Coronavirus Conversations:

Bob Wachter, Pt. 3

Season 1: Episode 25
April 8, 2020

Photo by Leslie Walker

This episode is part of a limited series of conversations with people who are being forced to make difficult decisions in a rapidly evolving situation with many unknowns.

If you have a story you’d like to share, you can email us at info@tradeoffs.org.

Listen to the conversation below or scroll down for the transcript and more information.

You can hear and read our first and second conversations with Bob Wachter.

Bob Wachter, MD, Chair of the Department of Medicine at the University of California, San Francisco (Photo by Noah Berger)

Bob Wachter: You’re not going to be like The Daily and start with some clip of somebody shooing away their dog, right?

Dan Gorenstein: For the last several weeks, we’ve been checking in with Bob Wachter, Chair of the Department of Medicine at the University of California, San Francisco hospital. 

When we first talked back in mid-March, the Bay Area was a hot spot.

BW: It really feels like there is this big wave coming over the horizon, and we can see the peaks of it, but not the full extent of what might be coming. 

DG: About a week later, Bob and his colleagues were still waiting for the wave.

BW: We see reports from and speak to colleagues in New York where it, in fact, has increased cataclysmically. And it leads to this very odd feeling of not knowing whether that’s going to be us in four days or we’re at least partly dodging the bullet.

DG: Now, a week into April, even with cases ticking up, the situation is stable. But there are still hard choices to come. 

From the Annenberg Studio at the University of Pennsylvania, I’m Dan Gorenstein, and this is Tradeoffs.

BW: The projections are maybe another week of continued growth, and then unless people’s behavior changes radically — and I don’t see that — then we should start beginning to come down, as should even the harder hit areas, although their peak is unbelievably higher than ours.

DG: Bob, do you think that this is a victory for early social distancing? What do the folks at UCSF to attribute this to?

BW: Yes, I think there is no question in our minds that San Francisco and California hopped on this thing early. It’s interesting, Dan, because simple narratives often don’t work. I was looking at the data yesterday. Texas was relatively late to orders by the political leaders to stay at home, and Texas has also had a very benign course. So it’s sort of easy to have as a narrative, we did the right things, we did them early and we did well. And these other places reacted later. But there are some other places that reacted later that have also done OK. So I think there’s a fair bit of luck and things that we don’t understand.

DG: What’s been the hardest decision you guys have had to make in the last couple of days, if any at all, Bob?

BW: I guess the decisions that we were talking about last week, which are, do we begin reopening for these other patients that need medical care, but we have deferred because of our surge planning. We’re trying to get patients in who really do need their surgery and it can’t really wait much longer. We’re beginning to open up some of our outpatient capacity as well. I would say the hardest one now is, when are you sure enough you are not going to be overwhelmed that you begin sending resources to harder hit areas? We’ve now reached that point absolutely on PPE, which we have sent away. The governor of California sent back to the federal stockpile a number of ventilators that were supposed to be coming to California and said that we don’t need them, which I think is brave and correct.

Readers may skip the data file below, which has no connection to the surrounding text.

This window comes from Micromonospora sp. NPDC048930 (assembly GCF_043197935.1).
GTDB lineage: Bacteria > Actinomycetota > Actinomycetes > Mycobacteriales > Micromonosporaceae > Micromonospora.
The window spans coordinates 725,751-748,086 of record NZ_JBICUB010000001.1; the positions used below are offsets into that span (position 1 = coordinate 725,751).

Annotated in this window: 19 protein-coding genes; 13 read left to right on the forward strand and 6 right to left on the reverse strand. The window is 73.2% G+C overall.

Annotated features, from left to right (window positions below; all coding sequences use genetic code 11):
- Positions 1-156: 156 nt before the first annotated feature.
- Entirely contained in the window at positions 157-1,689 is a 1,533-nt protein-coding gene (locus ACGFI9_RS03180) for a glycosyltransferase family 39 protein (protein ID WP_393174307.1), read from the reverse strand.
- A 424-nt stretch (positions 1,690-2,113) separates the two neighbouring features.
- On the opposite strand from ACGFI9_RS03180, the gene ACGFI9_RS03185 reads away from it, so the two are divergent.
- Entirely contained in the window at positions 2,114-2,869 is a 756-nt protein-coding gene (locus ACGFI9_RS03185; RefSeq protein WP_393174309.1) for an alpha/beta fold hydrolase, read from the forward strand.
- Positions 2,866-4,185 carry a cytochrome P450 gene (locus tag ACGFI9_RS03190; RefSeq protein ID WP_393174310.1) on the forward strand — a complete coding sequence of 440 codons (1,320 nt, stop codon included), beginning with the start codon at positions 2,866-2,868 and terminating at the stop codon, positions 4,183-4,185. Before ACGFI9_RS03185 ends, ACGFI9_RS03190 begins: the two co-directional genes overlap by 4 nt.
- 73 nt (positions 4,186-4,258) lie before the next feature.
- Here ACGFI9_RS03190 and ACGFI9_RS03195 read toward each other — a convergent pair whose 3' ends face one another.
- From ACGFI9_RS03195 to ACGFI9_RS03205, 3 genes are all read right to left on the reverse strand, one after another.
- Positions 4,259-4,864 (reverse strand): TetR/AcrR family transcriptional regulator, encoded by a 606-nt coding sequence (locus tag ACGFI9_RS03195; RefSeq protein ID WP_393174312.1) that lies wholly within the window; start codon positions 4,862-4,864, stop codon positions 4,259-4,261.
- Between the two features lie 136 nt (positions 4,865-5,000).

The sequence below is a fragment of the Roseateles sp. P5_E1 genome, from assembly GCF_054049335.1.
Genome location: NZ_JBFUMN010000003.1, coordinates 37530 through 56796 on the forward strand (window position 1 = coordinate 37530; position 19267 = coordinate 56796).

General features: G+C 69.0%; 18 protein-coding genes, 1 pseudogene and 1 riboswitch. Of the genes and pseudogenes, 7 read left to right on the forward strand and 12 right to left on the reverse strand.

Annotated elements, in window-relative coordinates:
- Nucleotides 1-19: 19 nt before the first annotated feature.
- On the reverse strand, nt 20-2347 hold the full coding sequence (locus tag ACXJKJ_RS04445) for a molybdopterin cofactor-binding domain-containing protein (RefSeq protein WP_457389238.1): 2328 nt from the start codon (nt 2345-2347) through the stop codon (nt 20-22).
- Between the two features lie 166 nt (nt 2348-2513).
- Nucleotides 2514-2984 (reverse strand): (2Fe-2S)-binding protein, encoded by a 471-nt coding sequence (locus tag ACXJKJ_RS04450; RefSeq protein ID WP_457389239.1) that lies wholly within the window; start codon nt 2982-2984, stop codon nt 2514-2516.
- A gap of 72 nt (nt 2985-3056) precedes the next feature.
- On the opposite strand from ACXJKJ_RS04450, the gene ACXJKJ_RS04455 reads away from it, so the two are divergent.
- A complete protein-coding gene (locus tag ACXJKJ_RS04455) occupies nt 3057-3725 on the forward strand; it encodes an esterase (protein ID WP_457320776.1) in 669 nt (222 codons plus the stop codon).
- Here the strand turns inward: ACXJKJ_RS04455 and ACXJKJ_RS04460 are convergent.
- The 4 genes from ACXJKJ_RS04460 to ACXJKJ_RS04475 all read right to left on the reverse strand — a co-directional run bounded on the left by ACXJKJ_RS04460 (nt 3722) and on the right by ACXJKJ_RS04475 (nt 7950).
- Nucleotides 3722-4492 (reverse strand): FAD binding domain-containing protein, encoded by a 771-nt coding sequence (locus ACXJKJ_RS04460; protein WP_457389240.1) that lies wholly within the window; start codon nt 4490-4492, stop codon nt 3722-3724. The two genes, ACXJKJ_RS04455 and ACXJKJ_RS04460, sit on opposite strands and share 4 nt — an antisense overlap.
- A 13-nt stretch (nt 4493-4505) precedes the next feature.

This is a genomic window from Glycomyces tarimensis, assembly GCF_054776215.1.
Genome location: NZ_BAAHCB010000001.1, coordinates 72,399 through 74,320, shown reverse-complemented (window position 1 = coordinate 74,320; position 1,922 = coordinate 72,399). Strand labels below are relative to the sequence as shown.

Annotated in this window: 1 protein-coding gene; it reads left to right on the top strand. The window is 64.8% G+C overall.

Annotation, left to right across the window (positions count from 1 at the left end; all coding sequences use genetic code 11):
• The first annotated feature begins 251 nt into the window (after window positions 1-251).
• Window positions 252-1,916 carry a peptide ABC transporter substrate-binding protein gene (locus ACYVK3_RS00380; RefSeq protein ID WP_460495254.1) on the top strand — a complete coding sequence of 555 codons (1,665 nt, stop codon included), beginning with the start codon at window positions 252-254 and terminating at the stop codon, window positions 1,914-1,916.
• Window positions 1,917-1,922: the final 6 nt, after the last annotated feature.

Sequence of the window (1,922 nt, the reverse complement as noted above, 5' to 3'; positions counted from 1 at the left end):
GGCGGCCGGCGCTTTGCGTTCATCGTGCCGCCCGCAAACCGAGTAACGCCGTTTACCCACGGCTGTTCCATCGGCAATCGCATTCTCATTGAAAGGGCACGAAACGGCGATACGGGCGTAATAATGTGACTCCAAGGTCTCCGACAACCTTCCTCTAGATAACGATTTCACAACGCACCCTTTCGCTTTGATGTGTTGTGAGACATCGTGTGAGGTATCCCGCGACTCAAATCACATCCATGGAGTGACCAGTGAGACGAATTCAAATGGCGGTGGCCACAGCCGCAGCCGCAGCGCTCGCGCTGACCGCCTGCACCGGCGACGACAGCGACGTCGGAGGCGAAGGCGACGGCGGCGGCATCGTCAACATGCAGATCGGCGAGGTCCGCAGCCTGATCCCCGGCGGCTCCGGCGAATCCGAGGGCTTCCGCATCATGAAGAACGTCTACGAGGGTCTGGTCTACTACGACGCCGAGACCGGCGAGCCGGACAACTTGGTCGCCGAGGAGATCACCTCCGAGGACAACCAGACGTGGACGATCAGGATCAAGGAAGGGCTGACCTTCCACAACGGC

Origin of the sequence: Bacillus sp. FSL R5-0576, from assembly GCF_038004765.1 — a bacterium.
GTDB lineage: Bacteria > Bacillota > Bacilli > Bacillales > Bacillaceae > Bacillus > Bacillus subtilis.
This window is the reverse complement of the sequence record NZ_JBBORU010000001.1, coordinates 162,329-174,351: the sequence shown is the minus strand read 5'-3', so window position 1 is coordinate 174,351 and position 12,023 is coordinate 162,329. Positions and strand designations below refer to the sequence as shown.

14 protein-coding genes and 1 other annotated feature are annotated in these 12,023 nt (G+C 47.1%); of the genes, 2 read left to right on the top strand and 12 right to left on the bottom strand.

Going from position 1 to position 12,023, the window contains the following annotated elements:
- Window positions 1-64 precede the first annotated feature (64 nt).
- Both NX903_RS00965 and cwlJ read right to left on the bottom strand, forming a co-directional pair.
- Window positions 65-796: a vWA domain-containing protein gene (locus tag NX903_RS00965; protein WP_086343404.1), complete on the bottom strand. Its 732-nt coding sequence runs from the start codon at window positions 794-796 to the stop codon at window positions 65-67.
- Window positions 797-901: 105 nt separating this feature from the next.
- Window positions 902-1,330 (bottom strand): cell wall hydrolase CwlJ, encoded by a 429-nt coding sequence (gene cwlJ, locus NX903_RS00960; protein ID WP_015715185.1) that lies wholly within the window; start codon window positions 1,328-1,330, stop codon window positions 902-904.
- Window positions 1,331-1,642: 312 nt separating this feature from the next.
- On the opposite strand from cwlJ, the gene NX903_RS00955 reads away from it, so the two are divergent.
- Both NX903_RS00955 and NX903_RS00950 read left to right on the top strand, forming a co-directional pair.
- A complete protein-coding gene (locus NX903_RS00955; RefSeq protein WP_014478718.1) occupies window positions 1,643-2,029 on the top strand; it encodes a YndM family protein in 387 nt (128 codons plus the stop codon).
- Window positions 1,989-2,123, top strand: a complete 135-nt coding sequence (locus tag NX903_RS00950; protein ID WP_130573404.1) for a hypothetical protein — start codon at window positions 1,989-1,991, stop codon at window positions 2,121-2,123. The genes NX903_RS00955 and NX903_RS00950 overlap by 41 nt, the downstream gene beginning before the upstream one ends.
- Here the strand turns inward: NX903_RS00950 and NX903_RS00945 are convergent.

DG: The other big decision they are grappling with: Should they put their faculty and residents on a plane and to go help hospitals in New York City?

BW: We’re trying to decide is that safe and prudent and how to organize that if we do it. I think we’re leaning toward doing it. I think it feels ethically like the right thing to do. But you certainly would hate to do it and see that all of sudden you have a surge that  you misread and you would obviously hate to do it and have one of your people get sick. But these are all folks that are volunteering for this when they see what’s happening with their colleagues. In New York, these are people who have been working nonstop for three weeks. They have to be getting exhausted. Many of them are ill. If we were able to send resources that can help them out, that would probably be a good thing.

DG: Bob says with the Bay Area seemingly avoiding a tsunami-like surge of COVID cases, the question now becomes, what’s next?

BW: If, in fact, we all hit a peak and begin going down, people quite naturally are going to begin thinking about their own life and how it’s been disrupted, the economy. The questions of how you come out of a thing like this when the virus is still around, just as deadly as it ever was. The vast majority of people are not immune. Even if you’ve had it, it’s not 100% clear how good immunity is. So the questions of how you get back to something resembling normal, I think those are tougher questions, more nuanced questions. They’ll be more regional differences as we begin trying to do more aggressive case finding and quarantine, and the quarantines may not be completely voluntary. I was a political science major in college and often wondered, you know, why am I going to medicine when I love politics and thinking about systems and how they work? This is the moment I was studying for where public health and medicine butts up against politics and how people want to live their lives. And I think it’s going to be really, really interesting and in many ways much harder than what we’ve seen already.

DG: You can find our previous conversations with Bob as well as all of our coronavirus coverage on our website at tradeoffs.org.

I’m Dan Gorenstein, this is Tradeoffs.